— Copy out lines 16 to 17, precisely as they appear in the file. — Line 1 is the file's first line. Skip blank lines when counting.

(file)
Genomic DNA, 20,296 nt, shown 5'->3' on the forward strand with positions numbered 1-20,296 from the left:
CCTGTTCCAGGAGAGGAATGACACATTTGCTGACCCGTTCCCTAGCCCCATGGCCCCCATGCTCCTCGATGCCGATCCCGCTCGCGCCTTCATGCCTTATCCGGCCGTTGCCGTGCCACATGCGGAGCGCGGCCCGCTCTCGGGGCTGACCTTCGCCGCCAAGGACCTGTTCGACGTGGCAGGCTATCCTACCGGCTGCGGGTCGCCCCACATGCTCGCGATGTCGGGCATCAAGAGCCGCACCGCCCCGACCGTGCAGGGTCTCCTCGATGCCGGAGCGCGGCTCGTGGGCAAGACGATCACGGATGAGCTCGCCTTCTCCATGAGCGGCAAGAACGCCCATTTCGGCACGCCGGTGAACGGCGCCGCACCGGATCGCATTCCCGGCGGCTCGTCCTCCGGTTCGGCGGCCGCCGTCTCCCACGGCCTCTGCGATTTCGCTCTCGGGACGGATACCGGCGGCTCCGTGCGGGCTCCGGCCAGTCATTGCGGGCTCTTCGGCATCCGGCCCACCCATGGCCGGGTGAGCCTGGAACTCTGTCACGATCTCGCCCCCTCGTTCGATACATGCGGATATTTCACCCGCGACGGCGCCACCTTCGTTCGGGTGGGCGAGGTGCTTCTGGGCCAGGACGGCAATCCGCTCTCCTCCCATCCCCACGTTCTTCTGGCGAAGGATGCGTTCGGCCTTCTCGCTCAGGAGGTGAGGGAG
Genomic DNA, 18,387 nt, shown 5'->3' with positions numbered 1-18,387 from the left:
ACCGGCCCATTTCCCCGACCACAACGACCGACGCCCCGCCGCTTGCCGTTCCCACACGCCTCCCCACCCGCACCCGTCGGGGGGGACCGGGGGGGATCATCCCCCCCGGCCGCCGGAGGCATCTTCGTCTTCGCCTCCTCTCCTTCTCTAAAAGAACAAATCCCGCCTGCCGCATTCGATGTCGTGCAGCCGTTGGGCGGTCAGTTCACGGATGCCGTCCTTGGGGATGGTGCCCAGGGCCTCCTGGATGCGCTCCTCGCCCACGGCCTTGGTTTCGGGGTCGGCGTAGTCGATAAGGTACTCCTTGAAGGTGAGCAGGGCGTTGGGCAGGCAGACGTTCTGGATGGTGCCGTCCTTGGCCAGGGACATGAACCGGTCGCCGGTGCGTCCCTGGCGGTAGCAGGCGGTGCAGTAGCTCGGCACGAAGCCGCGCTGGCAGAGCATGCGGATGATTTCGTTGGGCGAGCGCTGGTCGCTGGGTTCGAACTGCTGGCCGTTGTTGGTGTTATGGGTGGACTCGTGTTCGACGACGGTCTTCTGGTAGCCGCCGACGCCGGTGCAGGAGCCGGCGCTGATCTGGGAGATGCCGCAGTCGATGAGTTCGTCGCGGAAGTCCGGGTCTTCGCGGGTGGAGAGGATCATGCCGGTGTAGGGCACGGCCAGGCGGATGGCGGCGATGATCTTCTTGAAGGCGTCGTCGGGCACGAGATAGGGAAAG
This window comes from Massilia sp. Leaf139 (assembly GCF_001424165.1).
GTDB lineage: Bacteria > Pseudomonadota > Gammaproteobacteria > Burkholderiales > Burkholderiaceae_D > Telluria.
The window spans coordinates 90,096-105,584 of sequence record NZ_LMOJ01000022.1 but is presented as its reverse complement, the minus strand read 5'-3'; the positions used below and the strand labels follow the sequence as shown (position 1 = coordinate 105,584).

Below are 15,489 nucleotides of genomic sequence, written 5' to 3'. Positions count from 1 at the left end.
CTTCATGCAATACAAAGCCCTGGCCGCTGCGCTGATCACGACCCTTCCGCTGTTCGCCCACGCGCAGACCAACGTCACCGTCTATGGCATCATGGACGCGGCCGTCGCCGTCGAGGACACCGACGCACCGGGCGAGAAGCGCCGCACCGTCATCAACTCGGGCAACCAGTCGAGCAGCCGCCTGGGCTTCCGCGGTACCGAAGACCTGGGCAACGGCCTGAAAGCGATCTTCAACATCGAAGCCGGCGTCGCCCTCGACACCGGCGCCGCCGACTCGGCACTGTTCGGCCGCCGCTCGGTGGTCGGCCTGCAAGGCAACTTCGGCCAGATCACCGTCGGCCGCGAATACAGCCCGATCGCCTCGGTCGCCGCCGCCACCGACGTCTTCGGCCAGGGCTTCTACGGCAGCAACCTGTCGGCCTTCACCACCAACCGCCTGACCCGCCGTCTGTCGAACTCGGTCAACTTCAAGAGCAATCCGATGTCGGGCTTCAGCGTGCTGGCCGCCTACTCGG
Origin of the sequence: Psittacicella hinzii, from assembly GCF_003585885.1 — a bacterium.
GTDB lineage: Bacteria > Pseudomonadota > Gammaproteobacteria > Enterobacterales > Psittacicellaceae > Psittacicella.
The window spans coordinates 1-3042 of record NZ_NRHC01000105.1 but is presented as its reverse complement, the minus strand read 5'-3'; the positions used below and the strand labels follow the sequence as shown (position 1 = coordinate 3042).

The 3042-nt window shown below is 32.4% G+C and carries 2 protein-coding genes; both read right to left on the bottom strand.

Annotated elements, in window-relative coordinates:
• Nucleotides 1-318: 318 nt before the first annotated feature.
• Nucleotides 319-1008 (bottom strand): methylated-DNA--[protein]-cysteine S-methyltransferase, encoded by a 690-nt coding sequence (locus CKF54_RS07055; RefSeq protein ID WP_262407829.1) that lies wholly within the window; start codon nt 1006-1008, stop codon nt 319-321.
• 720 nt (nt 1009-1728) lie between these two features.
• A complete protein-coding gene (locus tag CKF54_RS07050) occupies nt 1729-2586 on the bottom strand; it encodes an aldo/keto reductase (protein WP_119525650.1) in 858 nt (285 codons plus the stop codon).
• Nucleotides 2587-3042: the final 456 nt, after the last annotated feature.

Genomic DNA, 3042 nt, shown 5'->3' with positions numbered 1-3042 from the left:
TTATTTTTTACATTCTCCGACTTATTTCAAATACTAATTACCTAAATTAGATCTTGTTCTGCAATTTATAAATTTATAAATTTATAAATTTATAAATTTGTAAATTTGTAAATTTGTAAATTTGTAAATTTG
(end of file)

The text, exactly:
• Nucleotides 319-1008 (bottom strand): methylated-DNA--[protein]-cysteine S-methyltransferase, encoded by a 690-nt coding sequence (locus CKF54_RS07055; RefSeq protein ID WP_262407829.1) that lies wholly within the window; start codon nt 1006-1008, stop codon nt 319-321.
• 720 nt (nt 1009-1728) lie between these two features.